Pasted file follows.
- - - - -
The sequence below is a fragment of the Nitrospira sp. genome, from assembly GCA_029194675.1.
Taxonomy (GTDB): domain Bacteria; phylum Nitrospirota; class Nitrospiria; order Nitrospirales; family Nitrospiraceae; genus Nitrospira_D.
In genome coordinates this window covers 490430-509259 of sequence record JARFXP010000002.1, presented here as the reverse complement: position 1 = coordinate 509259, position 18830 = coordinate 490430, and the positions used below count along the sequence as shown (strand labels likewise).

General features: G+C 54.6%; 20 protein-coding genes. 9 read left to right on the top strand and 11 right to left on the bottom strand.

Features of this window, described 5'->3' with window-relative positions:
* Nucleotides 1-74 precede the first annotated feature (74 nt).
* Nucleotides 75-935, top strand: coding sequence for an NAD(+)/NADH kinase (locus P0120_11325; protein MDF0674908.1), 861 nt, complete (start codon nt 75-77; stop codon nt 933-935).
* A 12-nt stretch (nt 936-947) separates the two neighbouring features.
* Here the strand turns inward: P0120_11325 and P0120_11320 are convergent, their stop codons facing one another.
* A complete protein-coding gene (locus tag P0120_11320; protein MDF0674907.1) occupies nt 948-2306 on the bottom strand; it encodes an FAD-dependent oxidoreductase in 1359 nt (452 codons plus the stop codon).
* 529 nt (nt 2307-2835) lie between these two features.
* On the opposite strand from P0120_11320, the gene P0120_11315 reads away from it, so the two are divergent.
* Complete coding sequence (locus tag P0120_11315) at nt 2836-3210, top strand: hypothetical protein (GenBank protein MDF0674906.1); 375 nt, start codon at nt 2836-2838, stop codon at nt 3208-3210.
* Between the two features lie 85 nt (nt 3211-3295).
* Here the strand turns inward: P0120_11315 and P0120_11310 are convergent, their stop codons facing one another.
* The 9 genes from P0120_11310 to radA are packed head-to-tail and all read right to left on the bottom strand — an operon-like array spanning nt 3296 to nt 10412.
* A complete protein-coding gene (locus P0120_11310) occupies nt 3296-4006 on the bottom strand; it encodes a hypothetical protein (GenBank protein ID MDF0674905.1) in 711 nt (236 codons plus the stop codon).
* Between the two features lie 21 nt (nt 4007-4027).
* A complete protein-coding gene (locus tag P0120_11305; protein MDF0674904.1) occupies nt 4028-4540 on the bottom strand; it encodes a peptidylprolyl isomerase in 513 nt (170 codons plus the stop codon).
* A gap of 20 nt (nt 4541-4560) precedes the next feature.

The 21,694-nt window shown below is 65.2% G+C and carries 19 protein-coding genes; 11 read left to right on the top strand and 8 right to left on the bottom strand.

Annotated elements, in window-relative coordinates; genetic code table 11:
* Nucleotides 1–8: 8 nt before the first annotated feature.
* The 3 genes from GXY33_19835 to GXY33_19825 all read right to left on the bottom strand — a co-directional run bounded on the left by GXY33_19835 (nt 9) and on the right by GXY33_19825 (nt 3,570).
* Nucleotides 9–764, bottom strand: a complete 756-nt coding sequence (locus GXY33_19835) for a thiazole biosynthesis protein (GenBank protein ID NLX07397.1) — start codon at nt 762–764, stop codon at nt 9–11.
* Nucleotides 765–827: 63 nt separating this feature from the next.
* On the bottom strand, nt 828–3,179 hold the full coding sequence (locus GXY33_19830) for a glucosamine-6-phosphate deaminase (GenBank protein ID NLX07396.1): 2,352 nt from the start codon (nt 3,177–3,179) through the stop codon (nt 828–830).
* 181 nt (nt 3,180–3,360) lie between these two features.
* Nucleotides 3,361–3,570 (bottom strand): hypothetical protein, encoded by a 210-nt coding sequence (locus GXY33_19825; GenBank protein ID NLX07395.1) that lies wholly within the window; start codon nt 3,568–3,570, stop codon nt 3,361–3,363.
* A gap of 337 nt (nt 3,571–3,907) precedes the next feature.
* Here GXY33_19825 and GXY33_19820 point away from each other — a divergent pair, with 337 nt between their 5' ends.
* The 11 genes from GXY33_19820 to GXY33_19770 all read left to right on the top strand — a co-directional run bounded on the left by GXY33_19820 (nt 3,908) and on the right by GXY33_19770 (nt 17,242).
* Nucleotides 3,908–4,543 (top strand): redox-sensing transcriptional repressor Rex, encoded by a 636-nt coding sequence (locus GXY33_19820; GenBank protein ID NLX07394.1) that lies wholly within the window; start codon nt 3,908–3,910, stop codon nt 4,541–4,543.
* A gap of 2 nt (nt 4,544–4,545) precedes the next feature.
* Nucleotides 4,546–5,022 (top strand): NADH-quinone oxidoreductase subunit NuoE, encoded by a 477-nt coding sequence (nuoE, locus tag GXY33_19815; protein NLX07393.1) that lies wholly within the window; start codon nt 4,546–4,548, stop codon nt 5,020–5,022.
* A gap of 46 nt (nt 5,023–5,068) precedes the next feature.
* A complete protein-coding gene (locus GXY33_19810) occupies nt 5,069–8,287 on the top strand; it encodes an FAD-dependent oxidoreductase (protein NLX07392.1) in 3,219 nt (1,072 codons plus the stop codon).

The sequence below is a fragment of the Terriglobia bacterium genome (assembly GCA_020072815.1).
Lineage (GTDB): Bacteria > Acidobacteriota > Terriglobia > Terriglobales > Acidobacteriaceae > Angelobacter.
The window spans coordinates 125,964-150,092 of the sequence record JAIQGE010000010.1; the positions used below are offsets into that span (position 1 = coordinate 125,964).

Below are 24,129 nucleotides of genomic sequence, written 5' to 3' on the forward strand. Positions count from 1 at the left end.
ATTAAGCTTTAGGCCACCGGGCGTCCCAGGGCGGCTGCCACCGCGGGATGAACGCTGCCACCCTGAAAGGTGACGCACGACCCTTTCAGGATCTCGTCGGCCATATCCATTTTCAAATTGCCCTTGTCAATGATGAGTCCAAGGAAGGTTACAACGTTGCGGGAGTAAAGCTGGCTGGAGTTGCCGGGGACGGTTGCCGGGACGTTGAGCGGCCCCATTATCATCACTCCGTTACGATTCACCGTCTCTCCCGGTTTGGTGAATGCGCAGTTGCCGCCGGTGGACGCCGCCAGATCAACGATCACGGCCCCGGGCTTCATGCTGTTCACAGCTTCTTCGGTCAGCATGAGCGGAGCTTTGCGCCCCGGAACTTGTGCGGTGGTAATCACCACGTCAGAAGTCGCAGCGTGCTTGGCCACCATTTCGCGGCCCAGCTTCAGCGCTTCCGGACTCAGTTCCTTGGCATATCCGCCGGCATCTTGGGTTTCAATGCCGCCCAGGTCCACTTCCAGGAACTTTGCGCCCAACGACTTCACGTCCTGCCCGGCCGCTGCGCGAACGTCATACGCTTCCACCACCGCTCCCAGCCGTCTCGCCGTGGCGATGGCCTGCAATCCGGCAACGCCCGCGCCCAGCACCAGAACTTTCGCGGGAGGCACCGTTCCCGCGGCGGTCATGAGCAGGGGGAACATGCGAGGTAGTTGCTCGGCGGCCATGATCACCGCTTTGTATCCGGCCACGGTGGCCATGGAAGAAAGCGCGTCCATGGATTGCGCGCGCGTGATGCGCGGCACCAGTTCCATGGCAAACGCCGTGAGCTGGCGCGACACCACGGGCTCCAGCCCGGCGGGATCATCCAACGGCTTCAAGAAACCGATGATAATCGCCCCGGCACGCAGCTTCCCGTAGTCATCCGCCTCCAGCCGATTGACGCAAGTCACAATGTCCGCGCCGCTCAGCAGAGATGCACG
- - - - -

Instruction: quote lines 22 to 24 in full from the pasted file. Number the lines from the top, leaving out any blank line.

Annotated elements, in window-relative coordinates; genetic code table 11:
* Nucleotides 1–8: 8 nt before the first annotated feature.
* The 3 genes from GXY33_19835 to GXY33_19825 all read right to left on the bottom strand — a co-directional run bounded on the left by GXY33_19835 (nt 9) and on the right by GXY33_19825 (nt 3,570).